Contract clauses that attempt to shift the financial risk of a project onto lower-tiered parties are all too common in the construction industry. Many times, these clauses are a direct assault on mechanics lien rights. Other clauses, however, are not specifically related to mechanics liens, and follow a different path toward making recovery of unpaid amounts difficult for subcontractors.While risk-shifting clauses such as pay-if-paid or pay-when-paid can be looked upon with disfavor by courts, they can still be enforceable under certain circumstances. However, courts’ general disfavor regarding these risk-shifting attempts have led top-tier parties to begin using other types of clauses to provide them protection. This type of clause is exemplified by strict notice provisions – which if not followed purport to limit or extinguish other rights. One standard notice provision was recently examined by a New York court, with the subcontractor coming out on top.
Background of the Case
In 2007, U.W. Marx, Inc. (“Marx”) was a general contractor on a school construction project and entered into a subcontract with Koko Contracting, Inc. (“Koko”) for roofing work. Eventually, on October 31, 2007, and pursuant to issues of non-payment, Koko ceased work on the project. The subcontract contained a standard noticing provision, requiring seven days’ notice of suspension of work. The noticing provision was outlined by section 4.7.1 of the subcontract, which reads as follows:
If the Contractor does not pay the Subcontractor through no fault of the Subcontractor, within seven days from the time payment should be made as provided in this Agreement, the Subcontractor may, without prejudice to any other available remedies, upon seven additional days’ written notice to the Contractor, stop the [w]ork of this Subcontract until payment of the amount owing has been received. The Subcontract Sum shall, by appropriate adjustment, be increased by the amount of the Subcontractor’s reasonable costs of demobilization, delay and remobilization.
This section of the subcontract is a standard form clause drafted by the American Institute of Architects. Koko provided notice to Marx, but did not provide the notice at least 7 days prior to stopping work as required by the subcontract. Litigation followed, with Marx’s main argument being that was that because of Koko’s violation of the required noticing provision of section 4.7.1 of the subcontract, it should not be entitled to recover.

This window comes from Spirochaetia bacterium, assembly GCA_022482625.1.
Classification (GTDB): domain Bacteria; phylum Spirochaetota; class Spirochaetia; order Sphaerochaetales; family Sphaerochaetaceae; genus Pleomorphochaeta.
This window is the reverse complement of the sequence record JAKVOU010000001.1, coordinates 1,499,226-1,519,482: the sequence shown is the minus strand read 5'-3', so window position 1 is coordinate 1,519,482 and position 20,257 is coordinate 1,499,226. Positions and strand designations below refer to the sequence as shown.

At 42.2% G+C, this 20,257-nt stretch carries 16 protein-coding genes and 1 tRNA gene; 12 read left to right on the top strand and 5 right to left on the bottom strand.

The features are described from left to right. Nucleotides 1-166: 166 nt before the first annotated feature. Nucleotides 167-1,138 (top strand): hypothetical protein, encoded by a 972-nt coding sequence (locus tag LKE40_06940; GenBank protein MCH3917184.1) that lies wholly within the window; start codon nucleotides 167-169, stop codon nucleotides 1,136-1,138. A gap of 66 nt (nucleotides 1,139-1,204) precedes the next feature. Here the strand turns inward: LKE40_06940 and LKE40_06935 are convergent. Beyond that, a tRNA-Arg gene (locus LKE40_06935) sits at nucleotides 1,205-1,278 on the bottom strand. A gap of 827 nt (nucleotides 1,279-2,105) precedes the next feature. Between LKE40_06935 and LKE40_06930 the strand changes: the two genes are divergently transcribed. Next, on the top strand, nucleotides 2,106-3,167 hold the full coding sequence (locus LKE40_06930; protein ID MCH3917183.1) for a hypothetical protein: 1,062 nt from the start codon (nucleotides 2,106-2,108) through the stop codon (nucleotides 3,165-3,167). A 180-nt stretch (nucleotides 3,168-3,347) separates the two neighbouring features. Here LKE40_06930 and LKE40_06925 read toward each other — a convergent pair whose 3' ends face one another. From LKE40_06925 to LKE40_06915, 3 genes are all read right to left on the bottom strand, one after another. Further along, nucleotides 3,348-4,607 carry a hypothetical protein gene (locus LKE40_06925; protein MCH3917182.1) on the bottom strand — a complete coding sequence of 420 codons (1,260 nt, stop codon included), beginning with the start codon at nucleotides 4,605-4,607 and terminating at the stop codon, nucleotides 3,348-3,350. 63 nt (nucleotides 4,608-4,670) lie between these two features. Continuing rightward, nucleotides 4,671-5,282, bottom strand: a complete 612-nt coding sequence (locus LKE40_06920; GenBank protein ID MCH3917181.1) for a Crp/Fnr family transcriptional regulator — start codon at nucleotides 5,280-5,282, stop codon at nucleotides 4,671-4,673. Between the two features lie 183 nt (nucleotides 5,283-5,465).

The Court’s Decision
In the case, U.W. Marx, Inc. v. Koko Contr., Inc., 124 A.D.3d 1121, the court disagreed with Marx’s argument. The court found that, while true that Koko failed to meet the noticing requirements of 4.7.1, the contract had been breached by Marx prior to the time that 4.7.1 came into play. By failing to make progress payments to Koko, Marx breached the contract itself, and that breach relieved Koko of its obligations under the noticing provision. Further, the court noted that the clause at issue inured to the benefit of the subcontractor by working “to protect the subcontractor and to compensate it in the event that it has to stop work for nonpayment and then remobilize.” Koko’s failure to meet the noticing standards, therefore, would have prevented it from “recovering remobilization costs in the event that it resumed work”, and, if the contract was not preemptively breached by Marx, may have resulted in breach of contract damages. The failure to provide notice, however, was not found to excuse the fact that Marx failed to make payments required under the contract that directly led to Koko’s stoppage of work.
So, what’s the take-away of this case? Be fair and fulfill your obligations. It appears that neither party here is blameless. Clearly, not making payments as required by the contract is unfair, and the party doing the work is entitled to be paid for what was done. Neither, really, is the failure to comply with the notice provisions of the contract. As children are told time and again, two wrongs don’t make a right. While, in this particular case, Koko is seemingly not harmed by their failure to provide notice, that is only related to the specific facts at issue here. When parties act fairly, construction payment works. When they don’t expensive and lengthy litigation often follows.